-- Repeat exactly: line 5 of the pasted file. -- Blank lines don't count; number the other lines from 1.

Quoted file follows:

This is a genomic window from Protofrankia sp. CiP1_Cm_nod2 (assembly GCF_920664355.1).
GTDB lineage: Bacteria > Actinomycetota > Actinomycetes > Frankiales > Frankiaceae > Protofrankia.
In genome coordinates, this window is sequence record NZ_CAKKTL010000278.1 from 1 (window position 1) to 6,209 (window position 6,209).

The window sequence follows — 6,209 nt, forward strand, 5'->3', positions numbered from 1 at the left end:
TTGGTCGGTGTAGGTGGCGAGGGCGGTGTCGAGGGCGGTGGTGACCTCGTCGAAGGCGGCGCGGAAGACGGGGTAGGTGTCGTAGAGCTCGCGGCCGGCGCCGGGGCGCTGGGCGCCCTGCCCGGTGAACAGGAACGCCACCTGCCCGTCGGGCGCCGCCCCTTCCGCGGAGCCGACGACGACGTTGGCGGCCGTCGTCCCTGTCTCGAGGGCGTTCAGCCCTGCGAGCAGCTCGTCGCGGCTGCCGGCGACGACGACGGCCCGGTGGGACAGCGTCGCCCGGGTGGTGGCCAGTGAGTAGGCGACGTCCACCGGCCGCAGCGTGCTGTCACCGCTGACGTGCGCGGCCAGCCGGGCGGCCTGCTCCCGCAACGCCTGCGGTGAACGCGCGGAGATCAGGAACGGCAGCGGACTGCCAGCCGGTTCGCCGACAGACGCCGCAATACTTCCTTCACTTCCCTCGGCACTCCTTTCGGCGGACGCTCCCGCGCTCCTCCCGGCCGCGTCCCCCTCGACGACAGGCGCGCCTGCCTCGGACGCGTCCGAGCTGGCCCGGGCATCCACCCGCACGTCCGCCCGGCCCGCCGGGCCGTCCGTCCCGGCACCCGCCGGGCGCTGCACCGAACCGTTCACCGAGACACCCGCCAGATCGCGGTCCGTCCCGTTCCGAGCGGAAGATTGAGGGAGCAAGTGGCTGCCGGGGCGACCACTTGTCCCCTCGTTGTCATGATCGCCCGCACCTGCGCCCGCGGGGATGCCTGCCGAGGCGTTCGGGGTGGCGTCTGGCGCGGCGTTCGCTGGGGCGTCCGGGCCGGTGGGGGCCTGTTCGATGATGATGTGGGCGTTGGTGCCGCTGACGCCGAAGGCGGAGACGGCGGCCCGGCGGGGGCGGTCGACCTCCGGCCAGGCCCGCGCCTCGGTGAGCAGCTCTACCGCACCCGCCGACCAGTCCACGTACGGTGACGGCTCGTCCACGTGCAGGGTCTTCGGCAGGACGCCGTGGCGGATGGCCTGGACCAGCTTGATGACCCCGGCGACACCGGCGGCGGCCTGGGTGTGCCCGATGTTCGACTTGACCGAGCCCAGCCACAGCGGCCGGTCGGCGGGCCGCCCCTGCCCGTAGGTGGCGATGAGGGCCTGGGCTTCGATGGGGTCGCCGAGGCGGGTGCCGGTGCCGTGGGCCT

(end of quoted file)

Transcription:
TTGGTCGGTGTAGGTGGCGAGGGCGGTGTCGAGGGCGGTGGTGACCTCGTCGAAGGCGGCGCGGAAGACGGGGTAGGTGTCGTAGAGCTCGCGGCCGGCGCCGGGGCGCTGGGCGCCCTGCCCGGTGAACAGGAACGCCACCTGCCCGTCGGGCGCCGCCCCTTCCGCGGAGCCGACGACGACGTTGGCGGCCGTCGTCCCTGTCTCGAGGGCGTTCAGCCCTGCGAGCAGCTCGTCGCGGCTGCCGGCGACGACGACGGCCCGGTGGGACAGCGTCGCCCGGGTGGTGGCCAGTGAGTAGGCGACGTCCACCGGCCGCAGCGTGCTGTCACCGCTGACGTGCGCGGCCAGCCGGGCGGCCTGCTCCCGCAACGCCTGCGGTGAACGCGCGGAGATCAGGAACGGCAGCGGACTGCCAGCCGGTTCGCCGACAGACGCCGCAATACTTCCTTCACTTCCCTCGGCACTCCTTTCGGCGGACGCTCCCGCGCTCCTCCCGGCCGCGTCCCCCTCGACGACAGGCGCGCCTGCCTCGGACGCGTCCGAGCTGGCCCGGGCATCCACCCGCACGTCCGCCCGGCCCGCCGGGCCGTCCGTCCCGGCACCCGCCGGGCGCTGCACCGAACCGTTCACCGAGACACCCGCCAGATCGCGGTCCGTCCCGTTCCGAGCGGAAGATTGAGGGAGCAAGTGGCTGCCGGGGCGACCACTTGTCCCCTCGTTGTCATGATCGCCCGCACCTGCGCCCGCGGGGATGCCTGCCGAGGCGTTCGGGGTGGCGTCTGGCGCGGCGTTCGCTGGGGCGTCCGGGCCGGTGGGGGCCTGTTCGATGATGATGTGGGCGTTGGTGCCGCTGACGCCGAAGGCGGAGACGGCGGCCCGGCGGGGGCGGTCGACCTCCGGCCAGGCCCGCGCCTCGGTGAGCAGCTCTACCGCACCCGCCGACCAGTCCACGTACGGTGACGGCTCGTCCACGTGCAGGGTCTTCGGCAGGACGCCGTGGCGGATGGCCTGGACCAGCTTGATGACCCCGGCGACACCGGCGGCGGCCTGGGTGTGCCCGATGTTCGACTTGACCGAGCCCAGCCACAGCGGCCGGTCGGCGGGCCGCCCCTGCCCGTAGGTGGCGATGAGGGCCTGGGCTTCGATGGGGTCGCCGAGGCGGGTGCCGGTGCCGTGGGCCT